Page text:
Is Wine Vegan?
Since wine is made from grapes and grapes are vegan, shouldn’t wine be vegan too? No animal products here. Ah, all very logical but not so fast!
By the end of the winemaking process, wines are hazy and have tiny particles floating in them, such as proteins and tannins. They are not harmful but we LOVE our wine to be clear and bright. If the wine was left long enough, these little particles would fall to the bottom. But we don't have time for that!
So wine is clarified through a fining and filtering process. Winemakers use a variety of fining agents. These agents act like magnets and attract the floating particles. This creates fewer but larger particles, which can be more easily removed. Some common fining agents are milk proteins, egg whites, animal proteins and even fish proteins. Traces of these agents are absorbed into the wine and then, the wine is no longer vegan.
Luckily, many winemakers use clay based fining agents and activated charcoal. Wines clarified using these agents will remain vegan. Also, many winemakers are electing not to fine or filter and the bottle will indicate so but there will be some sediment at the bottom of the bottle and your glass!
Natural and Low Sugar Wines
There are some wine styles that are catching people's attention - in particular, natural wines and low sugar wines. Here’s a quick guide.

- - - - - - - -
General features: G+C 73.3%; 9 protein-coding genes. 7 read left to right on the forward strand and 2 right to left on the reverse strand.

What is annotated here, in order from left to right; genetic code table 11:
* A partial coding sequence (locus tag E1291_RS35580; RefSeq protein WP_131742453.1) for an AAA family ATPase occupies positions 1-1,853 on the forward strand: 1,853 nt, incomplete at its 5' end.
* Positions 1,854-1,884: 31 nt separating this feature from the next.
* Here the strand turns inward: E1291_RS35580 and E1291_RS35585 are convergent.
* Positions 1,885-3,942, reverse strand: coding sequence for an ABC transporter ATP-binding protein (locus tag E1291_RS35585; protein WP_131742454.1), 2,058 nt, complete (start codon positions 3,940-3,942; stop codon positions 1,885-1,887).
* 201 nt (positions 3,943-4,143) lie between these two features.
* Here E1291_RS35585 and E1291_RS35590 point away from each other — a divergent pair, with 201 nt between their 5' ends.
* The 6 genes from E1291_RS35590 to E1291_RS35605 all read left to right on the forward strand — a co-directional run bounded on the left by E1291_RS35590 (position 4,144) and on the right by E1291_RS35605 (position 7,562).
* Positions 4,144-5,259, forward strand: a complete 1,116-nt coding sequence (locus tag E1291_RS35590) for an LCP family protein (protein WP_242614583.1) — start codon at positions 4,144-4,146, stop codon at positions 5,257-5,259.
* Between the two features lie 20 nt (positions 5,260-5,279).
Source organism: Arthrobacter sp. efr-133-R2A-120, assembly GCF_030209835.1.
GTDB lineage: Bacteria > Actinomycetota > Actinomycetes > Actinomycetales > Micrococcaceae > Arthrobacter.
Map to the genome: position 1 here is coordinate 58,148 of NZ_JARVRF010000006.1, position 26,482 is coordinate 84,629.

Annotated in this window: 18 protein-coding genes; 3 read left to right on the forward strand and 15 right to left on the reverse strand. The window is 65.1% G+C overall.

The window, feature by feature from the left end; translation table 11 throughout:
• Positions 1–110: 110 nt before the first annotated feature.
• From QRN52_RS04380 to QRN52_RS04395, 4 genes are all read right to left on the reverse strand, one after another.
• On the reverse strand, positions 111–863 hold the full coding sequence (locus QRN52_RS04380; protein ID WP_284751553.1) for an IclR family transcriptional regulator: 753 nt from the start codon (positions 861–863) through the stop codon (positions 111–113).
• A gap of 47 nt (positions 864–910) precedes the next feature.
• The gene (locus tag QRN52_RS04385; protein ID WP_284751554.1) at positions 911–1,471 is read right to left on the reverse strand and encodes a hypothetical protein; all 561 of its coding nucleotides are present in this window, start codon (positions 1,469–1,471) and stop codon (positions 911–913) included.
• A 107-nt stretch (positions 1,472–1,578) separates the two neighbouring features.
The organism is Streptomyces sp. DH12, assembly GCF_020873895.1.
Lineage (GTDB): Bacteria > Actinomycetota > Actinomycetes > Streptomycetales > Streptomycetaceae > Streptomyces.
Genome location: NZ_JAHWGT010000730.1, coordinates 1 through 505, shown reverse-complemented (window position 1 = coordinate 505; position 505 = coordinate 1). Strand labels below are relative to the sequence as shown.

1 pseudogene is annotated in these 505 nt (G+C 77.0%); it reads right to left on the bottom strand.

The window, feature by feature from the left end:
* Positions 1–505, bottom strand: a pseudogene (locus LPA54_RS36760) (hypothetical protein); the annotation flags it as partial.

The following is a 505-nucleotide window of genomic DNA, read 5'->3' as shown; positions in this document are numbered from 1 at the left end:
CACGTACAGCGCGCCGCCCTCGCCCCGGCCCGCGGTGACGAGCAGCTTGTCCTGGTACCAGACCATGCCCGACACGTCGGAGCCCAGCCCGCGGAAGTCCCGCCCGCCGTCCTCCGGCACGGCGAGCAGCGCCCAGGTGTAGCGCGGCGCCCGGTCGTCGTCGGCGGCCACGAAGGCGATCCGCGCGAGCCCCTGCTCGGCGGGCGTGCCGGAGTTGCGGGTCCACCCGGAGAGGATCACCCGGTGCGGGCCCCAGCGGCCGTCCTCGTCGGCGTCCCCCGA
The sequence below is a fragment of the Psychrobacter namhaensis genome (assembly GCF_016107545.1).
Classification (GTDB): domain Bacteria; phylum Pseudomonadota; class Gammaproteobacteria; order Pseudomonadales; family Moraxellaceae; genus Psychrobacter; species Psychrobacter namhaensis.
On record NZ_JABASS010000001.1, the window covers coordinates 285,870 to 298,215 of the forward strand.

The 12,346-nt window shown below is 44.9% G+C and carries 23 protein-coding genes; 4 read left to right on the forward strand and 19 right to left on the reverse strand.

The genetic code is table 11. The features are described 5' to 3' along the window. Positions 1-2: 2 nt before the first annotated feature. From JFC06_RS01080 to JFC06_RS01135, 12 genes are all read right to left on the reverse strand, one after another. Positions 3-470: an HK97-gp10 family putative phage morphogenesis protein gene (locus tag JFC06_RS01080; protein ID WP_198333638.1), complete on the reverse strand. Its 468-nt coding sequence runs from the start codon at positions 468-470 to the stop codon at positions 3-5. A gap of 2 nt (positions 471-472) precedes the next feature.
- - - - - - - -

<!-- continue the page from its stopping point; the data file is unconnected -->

Natural Wines - There is no regulated definition but the term ‘natural wine’ usually refers to a wine made of grape juice and not much else. The grapes are organic, sustainably or biodynamically farmed and then they are hand-picked. Only native yeasts are used. No additional yeasts or other additives are added during fermentation. Usually, little or no sulfites are added. This results in a wine with a different flavor profile… a bit yeastier and a bit less fruity. Natural wines may also have a cloudy appearance.
Low Sugar Wines - During the fermentation process, the yeast eats the sugar in the grapes and produces alcohol. Any leftover sugar is referred to as residual sugar. The standard definition of “sugar free” wine is anything that is statistically sugar free, at 1 gram per liter or less residual sugar. Since residual sugar is not required to be listed on the label, opt for drier wines for less residual sugar.